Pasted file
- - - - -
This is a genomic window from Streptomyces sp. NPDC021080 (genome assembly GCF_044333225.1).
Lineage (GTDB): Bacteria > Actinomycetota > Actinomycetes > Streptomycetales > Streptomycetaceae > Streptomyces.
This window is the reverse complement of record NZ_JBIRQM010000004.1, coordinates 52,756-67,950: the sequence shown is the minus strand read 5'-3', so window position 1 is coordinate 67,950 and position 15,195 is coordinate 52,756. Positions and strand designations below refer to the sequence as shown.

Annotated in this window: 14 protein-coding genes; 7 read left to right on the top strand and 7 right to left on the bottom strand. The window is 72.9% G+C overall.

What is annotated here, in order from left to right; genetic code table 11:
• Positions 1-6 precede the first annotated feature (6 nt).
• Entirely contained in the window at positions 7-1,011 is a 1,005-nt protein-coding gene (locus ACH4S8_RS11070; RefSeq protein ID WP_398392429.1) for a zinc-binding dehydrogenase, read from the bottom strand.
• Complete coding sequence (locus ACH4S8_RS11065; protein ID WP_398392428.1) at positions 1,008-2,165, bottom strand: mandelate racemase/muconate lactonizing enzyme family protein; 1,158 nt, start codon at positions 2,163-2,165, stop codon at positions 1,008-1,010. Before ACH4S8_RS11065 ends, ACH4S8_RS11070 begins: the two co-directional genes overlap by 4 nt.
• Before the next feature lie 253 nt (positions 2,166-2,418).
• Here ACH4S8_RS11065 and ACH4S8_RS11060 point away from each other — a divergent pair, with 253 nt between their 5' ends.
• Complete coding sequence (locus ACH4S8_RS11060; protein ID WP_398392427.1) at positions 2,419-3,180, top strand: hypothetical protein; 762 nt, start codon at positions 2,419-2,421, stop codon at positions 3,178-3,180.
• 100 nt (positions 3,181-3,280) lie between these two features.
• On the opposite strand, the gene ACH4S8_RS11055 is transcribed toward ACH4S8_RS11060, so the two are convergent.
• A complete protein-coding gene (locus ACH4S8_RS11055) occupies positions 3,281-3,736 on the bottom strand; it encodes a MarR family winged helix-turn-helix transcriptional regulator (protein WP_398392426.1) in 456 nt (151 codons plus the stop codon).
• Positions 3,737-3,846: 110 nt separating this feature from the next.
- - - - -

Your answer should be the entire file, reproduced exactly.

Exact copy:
This is a genomic window from Streptomyces sp. NPDC021080 (genome assembly GCF_044333225.1).
Lineage (GTDB): Bacteria > Actinomycetota > Actinomycetes > Streptomycetales > Streptomycetaceae > Streptomyces.
This window is the reverse complement of record NZ_JBIRQM010000004.1, coordinates 52,756-67,950: the sequence shown is the minus strand read 5'-3', so window position 1 is coordinate 67,950 and position 15,195 is coordinate 52,756. Positions and strand designations below refer to the sequence as shown.

Annotated in this window: 14 protein-coding genes; 7 read left to right on the top strand and 7 right to left on the bottom strand. The window is 72.9% G+C overall.

What is annotated here, in order from left to right; genetic code table 11:
• Positions 1-6 precede the first annotated feature (6 nt).
• Entirely contained in the window at positions 7-1,011 is a 1,005-nt protein-coding gene (locus ACH4S8_RS11070; RefSeq protein ID WP_398392429.1) for a zinc-binding dehydrogenase, read from the bottom strand.
• Complete coding sequence (locus ACH4S8_RS11065; protein ID WP_398392428.1) at positions 1,008-2,165, bottom strand: mandelate racemase/muconate lactonizing enzyme family protein; 1,158 nt, start codon at positions 2,163-2,165, stop codon at positions 1,008-1,010. Before ACH4S8_RS11065 ends, ACH4S8_RS11070 begins: the two co-directional genes overlap by 4 nt.
• Before the next feature lie 253 nt (positions 2,166-2,418).
• Here ACH4S8_RS11065 and ACH4S8_RS11060 point away from each other — a divergent pair, with 253 nt between their 5' ends.
• Complete coding sequence (locus ACH4S8_RS11060; protein ID WP_398392427.1) at positions 2,419-3,180, top strand: hypothetical protein; 762 nt, start codon at positions 2,419-2,421, stop codon at positions 3,178-3,180.
• 100 nt (positions 3,181-3,280) lie between these two features.
• On the opposite strand, the gene ACH4S8_RS11055 is transcribed toward ACH4S8_RS11060, so the two are convergent.
• A complete protein-coding gene (locus ACH4S8_RS11055) occupies positions 3,281-3,736 on the bottom strand; it encodes a MarR family winged helix-turn-helix transcriptional regulator (protein WP_398392426.1) in 456 nt (151 codons plus the stop codon).
• Positions 3,737-3,846: 110 nt separating this feature from the next.